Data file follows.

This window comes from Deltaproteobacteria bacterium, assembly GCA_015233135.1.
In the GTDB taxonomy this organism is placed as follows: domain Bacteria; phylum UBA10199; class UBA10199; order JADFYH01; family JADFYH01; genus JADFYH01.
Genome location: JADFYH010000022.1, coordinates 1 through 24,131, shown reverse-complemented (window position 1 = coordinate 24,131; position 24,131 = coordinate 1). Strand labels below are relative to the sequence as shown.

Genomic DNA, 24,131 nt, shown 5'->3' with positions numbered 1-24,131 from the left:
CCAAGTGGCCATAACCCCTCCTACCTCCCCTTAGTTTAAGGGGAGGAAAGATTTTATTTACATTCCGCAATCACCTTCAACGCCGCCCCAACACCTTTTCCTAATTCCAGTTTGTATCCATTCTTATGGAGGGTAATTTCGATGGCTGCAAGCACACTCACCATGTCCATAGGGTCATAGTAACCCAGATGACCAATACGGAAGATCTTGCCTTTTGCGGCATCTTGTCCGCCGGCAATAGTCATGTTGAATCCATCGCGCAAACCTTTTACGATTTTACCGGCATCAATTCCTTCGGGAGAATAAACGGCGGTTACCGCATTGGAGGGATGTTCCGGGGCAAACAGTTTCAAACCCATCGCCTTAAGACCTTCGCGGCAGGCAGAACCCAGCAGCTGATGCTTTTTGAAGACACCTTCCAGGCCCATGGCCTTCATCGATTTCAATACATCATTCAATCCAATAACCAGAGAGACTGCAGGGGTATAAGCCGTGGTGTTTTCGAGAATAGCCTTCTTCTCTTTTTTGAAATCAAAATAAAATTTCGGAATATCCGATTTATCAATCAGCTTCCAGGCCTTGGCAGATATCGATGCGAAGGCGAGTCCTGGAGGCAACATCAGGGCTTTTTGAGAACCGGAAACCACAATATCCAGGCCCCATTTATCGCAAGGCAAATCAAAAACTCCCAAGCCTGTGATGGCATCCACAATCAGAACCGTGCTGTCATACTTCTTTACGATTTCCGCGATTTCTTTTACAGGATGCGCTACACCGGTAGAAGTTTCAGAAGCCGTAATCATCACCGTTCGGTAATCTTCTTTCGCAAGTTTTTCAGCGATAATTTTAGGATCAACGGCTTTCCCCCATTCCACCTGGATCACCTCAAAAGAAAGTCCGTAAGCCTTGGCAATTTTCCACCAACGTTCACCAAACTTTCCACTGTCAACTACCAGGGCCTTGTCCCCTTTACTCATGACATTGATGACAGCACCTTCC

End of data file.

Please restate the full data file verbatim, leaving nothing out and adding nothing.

This window comes from Deltaproteobacteria bacterium, assembly GCA_015233135.1.
In the GTDB taxonomy this organism is placed as follows: domain Bacteria; phylum UBA10199; class UBA10199; order JADFYH01; family JADFYH01; genus JADFYH01.
Genome location: JADFYH010000022.1, coordinates 1 through 24,131, shown reverse-complemented (window position 1 = coordinate 24,131; position 24,131 = coordinate 1). Strand labels below are relative to the sequence as shown.

Genomic DNA, 24,131 nt, shown 5'->3' with positions numbered 1-24,131 from the left:
CCAAGTGGCCATAACCCCTCCTACCTCCCCTTAGTTTAAGGGGAGGAAAGATTTTATTTACATTCCGCAATCACCTTCAACGCCGCCCCAACACCTTTTCCTAATTCCAGTTTGTATCCATTCTTATGGAGGGTAATTTCGATGGCTGCAAGCACACTCACCATGTCCATAGGGTCATAGTAACCCAGATGACCAATACGGAAGATCTTGCCTTTTGCGGCATCTTGTCCGCCGGCAATAGTCATGTTGAATCCATCGCGCAAACCTTTTACGATTTTACCGGCATCAATTCCTTCGGGAGAATAAACGGCGGTTACCGCATTGGAGGGATGTTCCGGGGCAAACAGTTTCAAACCCATCGCCTTAAGACCTTCGCGGCAGGCAGAACCCAGCAGCTGATGCTTTTTGAAGACACCTTCCAGGCCCATGGCCTTCATCGATTTCAATACATCATTCAATCCAATAACCAGAGAGACTGCAGGGGTATAAGCCGTGGTGTTTTCGAGAATAGCCTTCTTCTCTTTTTTGAAATCAAAATAAAATTTCGGAATATCCGATTTATCAATCAGCTTCCAGGCCTTGGCAGATATCGATGCGAAGGCGAGTCCTGGAGGCAACATCAGGGCTTTTTGAGAACCGGAAACCACAATATCCAGGCCCCATTTATCGCAAGGCAAATCAAAAACTCCCAAGCCTGTGATGGCATCCACAATCAGAACCGTGCTGTCATACTTCTTTACGATTTCCGCGATTTCTTTTACAGGATGCGCTACACCGGTAGAAGTTTCAGAAGCCGTAATCATCACCGTTCGGTAATCTTCTTTCGCAAGTTTTTCAGCGATAATTTTAGGATCAACGGCTTTCCCCCATTCCACCTGGATCACCTCAAAAGAAAGTCCGTAAGCCTTGGCAATTTTCCACCAACGTTCACCAAACTTTCCACTGTCAACTACCAGGGCCTTGTCCCCTTTACTCATGACATTGATGACAGCACCTTCC